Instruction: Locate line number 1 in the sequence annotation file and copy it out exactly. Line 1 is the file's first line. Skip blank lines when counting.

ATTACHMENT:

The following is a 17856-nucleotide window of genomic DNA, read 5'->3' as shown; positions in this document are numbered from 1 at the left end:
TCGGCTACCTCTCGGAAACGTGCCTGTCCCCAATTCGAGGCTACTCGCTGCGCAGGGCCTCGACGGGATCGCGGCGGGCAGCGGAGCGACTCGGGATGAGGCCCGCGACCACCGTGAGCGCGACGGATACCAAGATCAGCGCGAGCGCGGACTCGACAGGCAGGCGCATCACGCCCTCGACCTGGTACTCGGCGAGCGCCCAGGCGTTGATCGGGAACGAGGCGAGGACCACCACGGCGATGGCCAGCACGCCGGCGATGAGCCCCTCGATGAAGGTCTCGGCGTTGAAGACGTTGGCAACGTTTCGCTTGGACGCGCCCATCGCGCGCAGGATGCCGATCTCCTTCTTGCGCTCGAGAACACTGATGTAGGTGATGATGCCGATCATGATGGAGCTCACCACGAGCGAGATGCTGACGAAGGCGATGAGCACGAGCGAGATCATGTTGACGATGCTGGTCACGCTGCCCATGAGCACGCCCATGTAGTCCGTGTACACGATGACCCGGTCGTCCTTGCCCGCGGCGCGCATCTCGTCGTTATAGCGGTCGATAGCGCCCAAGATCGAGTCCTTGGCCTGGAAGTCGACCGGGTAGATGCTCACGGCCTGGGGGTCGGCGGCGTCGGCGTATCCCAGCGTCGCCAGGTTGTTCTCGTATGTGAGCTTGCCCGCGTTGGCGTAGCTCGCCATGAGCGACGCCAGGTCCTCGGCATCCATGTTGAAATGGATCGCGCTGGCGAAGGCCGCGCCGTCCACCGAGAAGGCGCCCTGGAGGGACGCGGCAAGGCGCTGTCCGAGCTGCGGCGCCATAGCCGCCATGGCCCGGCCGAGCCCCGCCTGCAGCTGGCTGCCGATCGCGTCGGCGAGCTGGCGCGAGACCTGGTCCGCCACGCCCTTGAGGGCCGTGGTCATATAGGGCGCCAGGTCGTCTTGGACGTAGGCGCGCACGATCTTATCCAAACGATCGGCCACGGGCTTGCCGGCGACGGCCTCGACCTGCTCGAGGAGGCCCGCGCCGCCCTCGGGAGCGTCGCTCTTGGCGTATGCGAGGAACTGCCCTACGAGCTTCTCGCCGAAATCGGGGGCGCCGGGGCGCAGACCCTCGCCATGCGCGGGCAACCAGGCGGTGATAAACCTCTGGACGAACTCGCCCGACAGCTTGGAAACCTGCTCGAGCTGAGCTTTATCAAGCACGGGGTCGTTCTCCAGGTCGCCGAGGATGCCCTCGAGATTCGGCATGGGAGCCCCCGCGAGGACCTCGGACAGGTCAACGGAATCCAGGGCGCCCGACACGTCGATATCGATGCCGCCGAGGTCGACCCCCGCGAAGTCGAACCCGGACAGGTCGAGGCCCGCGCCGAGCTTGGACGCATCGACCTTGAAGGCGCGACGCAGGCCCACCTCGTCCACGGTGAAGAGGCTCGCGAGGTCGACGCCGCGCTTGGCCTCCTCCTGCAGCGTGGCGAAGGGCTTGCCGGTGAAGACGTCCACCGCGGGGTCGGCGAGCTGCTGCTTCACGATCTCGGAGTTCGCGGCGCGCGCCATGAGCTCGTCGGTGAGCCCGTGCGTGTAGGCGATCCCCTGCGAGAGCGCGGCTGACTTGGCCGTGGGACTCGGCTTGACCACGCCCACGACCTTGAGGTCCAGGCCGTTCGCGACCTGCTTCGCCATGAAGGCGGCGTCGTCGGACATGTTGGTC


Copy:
The following is a 17856-nucleotide window of genomic DNA, read 5'->3' as shown; positions in this document are numbered from 1 at the left end: